Classes of Stock and Preferences

I am not a lawyer, an accountant, an SEC licensed anything, or a real expert in this field. Having said that, I have been involved in setting up classes of stock, preferences, and similar matters for many companies by now. So these are the things I have discovered over time so far. This discussion is about private equity, not public companies, which is a whole different world.

What are the preferences?

As far as I can tell, there is no way to tell all the possible preferences that can exist. In essence, as long as it's not illegal or restricted by regulation, a preference can be contractually defined to be anything the contracting parties wish. You could probably have a preference that the CEO will personally go to a particular homeless shelter each week and wash the feet of all the people in the lunch line. Of a CEO might not be willing to sell you those shares under that condition.

I have personally seen the following types of preferences in actual investment instruments:

Classes of stock

Typically, classes of stocks are listed as Class A, B, etc. But as I understand it, the name of a class of stock has nothing to do with the preferences, or at least it doesn't have to.

Different classes of stock can also be bought and sold at different prices. A reasonable valuation for a company that has recently sold equity in all of its different classes would/could/might be the sum of the sale price times the number of issued shares of each type.

However, when you sell equity in a private growth company, you are selling the promise of future value, not necessarily what the last folks paid for it. But if you offer the same thing to different people at different prices, they may be very unhappy, and they may have a right to sue. My understanding is that you have to disclose the history of such transactions to the extent they effect other people.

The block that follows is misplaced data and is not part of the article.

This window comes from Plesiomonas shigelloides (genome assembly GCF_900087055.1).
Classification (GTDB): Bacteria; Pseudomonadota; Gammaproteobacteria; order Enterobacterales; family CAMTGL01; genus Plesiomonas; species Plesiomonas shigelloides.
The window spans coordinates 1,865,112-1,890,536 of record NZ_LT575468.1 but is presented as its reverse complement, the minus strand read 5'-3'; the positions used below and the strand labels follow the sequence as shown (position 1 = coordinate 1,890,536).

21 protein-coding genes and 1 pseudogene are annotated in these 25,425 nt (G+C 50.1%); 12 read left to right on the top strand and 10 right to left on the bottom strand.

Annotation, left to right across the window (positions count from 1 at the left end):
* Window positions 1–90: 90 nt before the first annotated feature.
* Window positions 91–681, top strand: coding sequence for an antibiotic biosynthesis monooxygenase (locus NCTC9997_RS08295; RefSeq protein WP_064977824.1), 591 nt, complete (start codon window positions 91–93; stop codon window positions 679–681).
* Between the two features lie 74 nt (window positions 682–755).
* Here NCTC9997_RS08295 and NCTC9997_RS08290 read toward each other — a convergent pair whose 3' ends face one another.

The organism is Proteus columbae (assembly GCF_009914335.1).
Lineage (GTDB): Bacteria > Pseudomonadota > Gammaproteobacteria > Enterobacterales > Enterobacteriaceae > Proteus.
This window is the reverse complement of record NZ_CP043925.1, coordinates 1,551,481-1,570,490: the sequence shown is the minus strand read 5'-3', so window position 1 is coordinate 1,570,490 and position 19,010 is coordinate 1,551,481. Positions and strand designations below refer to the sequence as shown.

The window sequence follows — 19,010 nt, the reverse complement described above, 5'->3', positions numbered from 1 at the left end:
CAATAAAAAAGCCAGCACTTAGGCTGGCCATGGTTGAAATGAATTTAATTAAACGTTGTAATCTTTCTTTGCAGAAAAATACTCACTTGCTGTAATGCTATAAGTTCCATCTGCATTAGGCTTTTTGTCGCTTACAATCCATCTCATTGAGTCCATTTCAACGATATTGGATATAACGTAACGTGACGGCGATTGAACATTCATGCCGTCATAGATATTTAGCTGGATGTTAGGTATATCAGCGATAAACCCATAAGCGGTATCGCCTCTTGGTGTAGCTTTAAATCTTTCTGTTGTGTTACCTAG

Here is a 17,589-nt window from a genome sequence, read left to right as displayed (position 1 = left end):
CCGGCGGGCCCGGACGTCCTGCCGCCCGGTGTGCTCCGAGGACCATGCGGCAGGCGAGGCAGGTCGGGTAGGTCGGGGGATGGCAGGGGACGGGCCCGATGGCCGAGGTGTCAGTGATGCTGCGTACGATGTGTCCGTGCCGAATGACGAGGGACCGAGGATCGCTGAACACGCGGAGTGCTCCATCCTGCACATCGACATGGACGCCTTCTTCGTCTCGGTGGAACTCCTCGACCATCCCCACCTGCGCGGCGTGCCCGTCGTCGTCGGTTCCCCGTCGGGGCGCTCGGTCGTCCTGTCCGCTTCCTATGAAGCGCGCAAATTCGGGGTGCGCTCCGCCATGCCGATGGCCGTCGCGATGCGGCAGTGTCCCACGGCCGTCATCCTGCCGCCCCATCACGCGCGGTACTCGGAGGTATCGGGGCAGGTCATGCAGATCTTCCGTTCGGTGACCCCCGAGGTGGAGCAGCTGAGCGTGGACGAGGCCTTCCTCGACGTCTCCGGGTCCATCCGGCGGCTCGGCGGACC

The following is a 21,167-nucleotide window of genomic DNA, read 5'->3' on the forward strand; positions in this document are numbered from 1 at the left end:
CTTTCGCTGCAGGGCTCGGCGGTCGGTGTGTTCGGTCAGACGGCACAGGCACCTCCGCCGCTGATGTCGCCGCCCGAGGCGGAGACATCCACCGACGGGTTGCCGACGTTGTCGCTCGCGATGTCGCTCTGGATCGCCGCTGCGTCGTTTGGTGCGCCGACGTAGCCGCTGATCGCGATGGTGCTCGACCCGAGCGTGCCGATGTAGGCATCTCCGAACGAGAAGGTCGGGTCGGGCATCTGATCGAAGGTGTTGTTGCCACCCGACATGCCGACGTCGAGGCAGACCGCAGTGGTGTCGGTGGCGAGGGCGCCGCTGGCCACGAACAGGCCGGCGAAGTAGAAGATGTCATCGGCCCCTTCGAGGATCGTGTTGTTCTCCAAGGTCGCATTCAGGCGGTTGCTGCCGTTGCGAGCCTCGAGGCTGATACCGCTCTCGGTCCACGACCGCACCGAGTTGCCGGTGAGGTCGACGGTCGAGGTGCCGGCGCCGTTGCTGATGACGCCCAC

Shares are prorated ownership of the company, but as these various rights come into play, things get complicated, and of course lacking voting and other similar rights creates inequities that, if they become too extreme may result in legal actions.

But as I say, there are apparently no hard and fast rules. So what this means is you have to read the subscription agreement, identify, and properly understand the preferences in place.

A few examples

In any contract, parties are taking risks for rewards. Preferences are negotiable aspects of contracts between the parties. Who goes first, who pays before or after the other performs, how the exchanges take place, etc. are all more or less important to different parties because of their perspectives.

These examples of preferences and the reasoning behind them should help understand the exchange that gets negotiated in preferences for investments. But do you really understand the implications of these things? Of course nobody knows everything about what the future may hold, but there is sometimes a lot of subtlety in negotiations of this sort, particularly when it comes to the effects of these decisions on the future value of the company to the different parties.

A call to action

We help grow companies!

If you want us to help you develop your strategy for preferences and classes of stock and equity, we do that as part of our advisory board service and in workshops. If you are enthusiastic about getting and receiving help, embrace the help we can provide.

We offer FREE resources! Use them!!

Want to do a presentation and see if we can help you further?

Go To Angel

But consult your SEC licensed securities law firm before you make any actual decisions about legal issues such as these.

Next month... Dilution!!!

The discussion of equity, preferences, investment instruments, etc. is really more meaningful in the context of the issues of dilution. So make sure to read next month's article when it comes out to get the rest of this picture.

In summary

Now that you know more than I do about this subject, check with your lawyers and send me updates so I can find out what I got wrong here and how to fix it...

We are all learning all the time.

Copyright(c) Fred Cohen, 2020 - All Rights Reserved